A 1957 Land Rover vehicle, owned by land surveyor and mining engineer John Anderson-Thomson. Among his many accomplishments, Anderson-Thomson was responsible for surveying an all-weather road linking Hay River with Yellowknife. This Land Rover was the first private vehicle to drive up this road when it was still under construction in the spring of 1959. The stretch of road was a mere right-of-way clearing through the winter bush. John Anderson-Thomson and his wife Janet completed the trip from Fort Providence to Yellowknife in five days under strenous conditions and with considerable damage to the vehicle.
A 1961 Bombardier snowmobile owned and used in Deline by Father Rene Fumoleau, an Oblate priest who came to the Northwest Territories in 1953. This was the first snowmobile in the Great Bear Lake area. Father Fumoleau made several modifications to the snow machine in order to keep comfortable and warm on his trips to bush camps in the winter months. He says the snowmobile did not go very fast (10-15 miles per hour) but it was reliable, and never let him down.
A de Havilland Fox Moth airplane. The Fox Moth was known as the light workhorse of the skies. It was employed in northern Canada during the 1940s doing a variety of jobs including hauling freight and mail, general transportation, medical evacuation, surveying, and mapping. This aircraft was reconstructed from parts of three wrecked planes that crashed in the Northwest Territories. The reconstruction was completed in 1984, and modeled after Registration CF-BNI which was owned by Jim McAvoy and crashed at Porridge Lake north of Yellowknife in 1946.
A heavy brass pipe with screw-on cap fittings on either end, used as a document cylinder for the Royal Canadian Mounted Police boat St. Roch. Important messages were left in weather proof cylinders by arctic expeditions. Stamped on the cylinder is the following inscription: “Larsen, H.S. SI SCT. CPT/C.C./G.B. Dickens./1944/R.C.M.P. St. Roch. Aug 29th 1944”. In 1940–1942 the St. Roch (italisize) became the first vessel to complete a voyage through the Northwest Passage in a west to east direction, and in 1944 became the first to make a return trip in a single season.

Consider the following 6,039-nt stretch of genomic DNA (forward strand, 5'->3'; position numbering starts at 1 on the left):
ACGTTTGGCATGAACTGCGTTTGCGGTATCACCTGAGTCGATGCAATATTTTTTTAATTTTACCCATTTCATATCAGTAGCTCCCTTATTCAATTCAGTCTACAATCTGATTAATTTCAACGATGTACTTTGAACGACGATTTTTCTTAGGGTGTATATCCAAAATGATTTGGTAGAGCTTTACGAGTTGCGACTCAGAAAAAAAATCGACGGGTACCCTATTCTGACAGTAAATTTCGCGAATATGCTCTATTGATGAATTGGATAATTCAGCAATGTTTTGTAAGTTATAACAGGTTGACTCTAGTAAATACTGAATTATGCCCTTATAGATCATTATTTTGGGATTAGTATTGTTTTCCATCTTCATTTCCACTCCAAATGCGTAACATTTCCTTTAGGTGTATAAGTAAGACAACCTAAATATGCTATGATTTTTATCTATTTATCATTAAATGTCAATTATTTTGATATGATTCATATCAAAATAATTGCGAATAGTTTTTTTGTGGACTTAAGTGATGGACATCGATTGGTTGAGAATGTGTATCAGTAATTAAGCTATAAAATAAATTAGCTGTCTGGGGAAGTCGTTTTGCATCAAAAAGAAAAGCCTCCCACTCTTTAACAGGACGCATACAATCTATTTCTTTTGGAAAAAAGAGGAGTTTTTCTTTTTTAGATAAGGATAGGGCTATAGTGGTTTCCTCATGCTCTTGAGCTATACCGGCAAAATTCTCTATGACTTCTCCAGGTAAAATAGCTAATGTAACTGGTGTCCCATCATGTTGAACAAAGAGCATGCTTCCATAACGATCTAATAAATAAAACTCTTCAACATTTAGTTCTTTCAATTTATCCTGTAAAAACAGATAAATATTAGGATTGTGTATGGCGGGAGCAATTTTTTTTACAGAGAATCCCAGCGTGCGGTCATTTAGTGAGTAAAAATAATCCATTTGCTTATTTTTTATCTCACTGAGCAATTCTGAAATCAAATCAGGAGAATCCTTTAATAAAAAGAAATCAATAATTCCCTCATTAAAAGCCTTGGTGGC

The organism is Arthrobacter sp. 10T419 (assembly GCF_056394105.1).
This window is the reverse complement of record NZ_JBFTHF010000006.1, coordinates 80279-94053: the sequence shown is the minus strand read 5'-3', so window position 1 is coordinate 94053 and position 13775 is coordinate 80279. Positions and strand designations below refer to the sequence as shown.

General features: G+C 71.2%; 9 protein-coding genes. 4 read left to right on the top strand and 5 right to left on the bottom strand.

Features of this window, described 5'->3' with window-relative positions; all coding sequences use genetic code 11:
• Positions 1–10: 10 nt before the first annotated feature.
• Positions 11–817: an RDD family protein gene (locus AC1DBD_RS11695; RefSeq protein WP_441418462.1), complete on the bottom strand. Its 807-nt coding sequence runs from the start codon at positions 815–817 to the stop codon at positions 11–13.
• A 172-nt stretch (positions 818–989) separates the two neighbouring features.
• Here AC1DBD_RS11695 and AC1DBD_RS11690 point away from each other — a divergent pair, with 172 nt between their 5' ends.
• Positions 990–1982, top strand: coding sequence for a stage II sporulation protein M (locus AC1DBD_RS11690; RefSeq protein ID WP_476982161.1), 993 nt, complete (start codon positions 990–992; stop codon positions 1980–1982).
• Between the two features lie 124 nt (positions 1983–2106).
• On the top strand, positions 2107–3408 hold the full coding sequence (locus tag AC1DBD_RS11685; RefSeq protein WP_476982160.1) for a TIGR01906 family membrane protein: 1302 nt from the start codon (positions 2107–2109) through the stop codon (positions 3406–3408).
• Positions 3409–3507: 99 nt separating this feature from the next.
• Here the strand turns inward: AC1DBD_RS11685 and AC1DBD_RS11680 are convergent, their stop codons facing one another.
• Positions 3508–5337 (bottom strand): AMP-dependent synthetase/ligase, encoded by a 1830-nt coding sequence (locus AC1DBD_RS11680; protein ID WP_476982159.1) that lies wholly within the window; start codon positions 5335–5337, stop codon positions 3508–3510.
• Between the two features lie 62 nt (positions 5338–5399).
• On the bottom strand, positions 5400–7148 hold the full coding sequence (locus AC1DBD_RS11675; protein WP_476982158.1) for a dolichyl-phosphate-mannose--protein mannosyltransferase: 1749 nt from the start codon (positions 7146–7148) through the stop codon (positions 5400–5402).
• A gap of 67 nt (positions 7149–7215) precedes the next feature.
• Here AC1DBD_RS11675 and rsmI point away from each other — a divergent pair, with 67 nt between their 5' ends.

A feed grinder used by John Goodall on his farm at Fort Simpson. Goodall was born in England and came to Canada in 1911, homesteading in the Athabasca district before World War I. He came north to Fort Simpson in 1927 with a small family, farming with livestock and agriculture, and stayed 44 years until his death in 1971 at the age of 80. At Fort Simpson, the soil was rich and plentiful and under Goodall’s watchful eye potatoes and many other vegetables flourished. He supplied fresh produce to the missions and settlements along the Mackenzie River. From 1954 to 1967, Goodall was a member of the NWT Council.